I've seen this a fair amount of times in my work as a chiropractor and a fitness coach. The "belly pooch" young women will refer to it as, "it never goes away no matter how many sit-ups I do."
This bulge you are referring to may very well be a condition known as diastasis recti, which means a separation (diastasis) of the recti (your rectus abdominis or "6 pack" muscle). This condition occurs most commonly in pregnant and postpartum women, newborns and in some cases, men. In women, a sign that you have a diastasis is an observable ridge through the centre of your abdomen, anywhere from your xiphoid process (bottom of sternum) down to the umbilicus (belly button). If you continue to have a pregnant looking belly, or a larger bulge post partum, a diastasis recti may be partly to blame.
A diastasis is a problem when it causes the tummy "pooch," when it contributes to a weak core, your back hurts, or your tummy sticks out and you can't seem to make a change. It's a problem when the connective tissue is stretched and your muscles can no longer support your abdominal and pelvic region(2).
The population that is the most likely to have a diastasis is women who have given birth, and especially multiparous women (pregnant more than once) because of the repeated stretching of the stomach muscles. Pregnancy puts pressure on the belly and the muscles cannot maintain their shape. When the separation happens, there is only a thin band of connective tissue to hold everything in place. While the separation can resolve on it's own, often times women are not made aware of this condition and it can last for several years post partum. Some studies suggest that 66% of women have it in the third trimester and 53% of women continue to have it immediately post partum. At 5-7 weeks, 36% of women continue to have it, and at 8 weeks, no further closure will happen without intervention(3). Another study suggests that 66% of women with diastsis recti also have some level of pelvic floor dysfunction (Spitznagle et al 2007)(2)….. I happen to know a number of CrossFitting Moms who have trouble with leakage when doing skipping or box jumps (stress incontinence).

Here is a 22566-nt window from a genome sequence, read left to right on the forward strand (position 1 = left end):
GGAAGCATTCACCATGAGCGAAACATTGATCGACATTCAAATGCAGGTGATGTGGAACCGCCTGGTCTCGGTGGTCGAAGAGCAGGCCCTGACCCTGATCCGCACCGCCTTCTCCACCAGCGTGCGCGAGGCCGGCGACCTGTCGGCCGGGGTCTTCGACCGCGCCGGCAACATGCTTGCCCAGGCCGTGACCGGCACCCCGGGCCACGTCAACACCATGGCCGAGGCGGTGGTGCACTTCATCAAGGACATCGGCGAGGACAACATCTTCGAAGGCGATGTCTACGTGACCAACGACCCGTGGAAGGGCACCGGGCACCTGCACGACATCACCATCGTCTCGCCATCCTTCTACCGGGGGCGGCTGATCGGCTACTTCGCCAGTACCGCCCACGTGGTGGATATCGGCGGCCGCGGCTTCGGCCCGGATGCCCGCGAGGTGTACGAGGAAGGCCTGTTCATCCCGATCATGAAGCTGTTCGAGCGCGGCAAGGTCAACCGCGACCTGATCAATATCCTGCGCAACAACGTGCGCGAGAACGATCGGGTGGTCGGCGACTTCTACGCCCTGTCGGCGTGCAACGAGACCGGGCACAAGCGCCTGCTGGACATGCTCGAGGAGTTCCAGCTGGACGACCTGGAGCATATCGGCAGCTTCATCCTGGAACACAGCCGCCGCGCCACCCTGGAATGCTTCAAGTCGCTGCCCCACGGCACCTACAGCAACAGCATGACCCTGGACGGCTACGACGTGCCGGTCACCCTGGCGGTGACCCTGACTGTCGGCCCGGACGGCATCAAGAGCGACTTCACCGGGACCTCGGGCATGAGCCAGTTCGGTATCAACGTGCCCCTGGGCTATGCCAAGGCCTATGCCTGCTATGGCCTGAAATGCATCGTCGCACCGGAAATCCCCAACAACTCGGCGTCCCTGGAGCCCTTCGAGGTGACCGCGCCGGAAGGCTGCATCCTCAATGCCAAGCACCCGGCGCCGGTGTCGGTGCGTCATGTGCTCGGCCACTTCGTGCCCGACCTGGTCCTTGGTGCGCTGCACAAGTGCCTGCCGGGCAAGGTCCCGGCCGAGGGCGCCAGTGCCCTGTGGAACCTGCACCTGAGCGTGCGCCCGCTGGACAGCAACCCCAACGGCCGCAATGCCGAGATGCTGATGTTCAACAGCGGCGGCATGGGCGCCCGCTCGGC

So what can you do?
What should you not do?
Exercise like crazy - Perhaps this "pooch" is driving you crazy and you are spending extra time in the gym to get rid of it. If it is deemed that you do have a diastasis, be very careful with some exercises. Crunches, sit-ups, poorly done push-ups and front planks can make the abdominal separation worse. While lifting is effective exercise, the straining that is often associated with it can make the separation worse.
Ignore it - If you have a diastasis, while diet and a regular exercise routine can help, if you are not doing the proper exercises you will not get rid of that "pooch."
Disclaimer: this blog is meant for educational purposes only. It is not meant to diagnose or prescribe. Always talk with a trusted health professional before undergoing a new health program.
Image from: https://mutusystem.com/you-can-have-a-flat-tummy-and-a-small-diastasis-recti-i-have.html
Dr. Alli Cain Team
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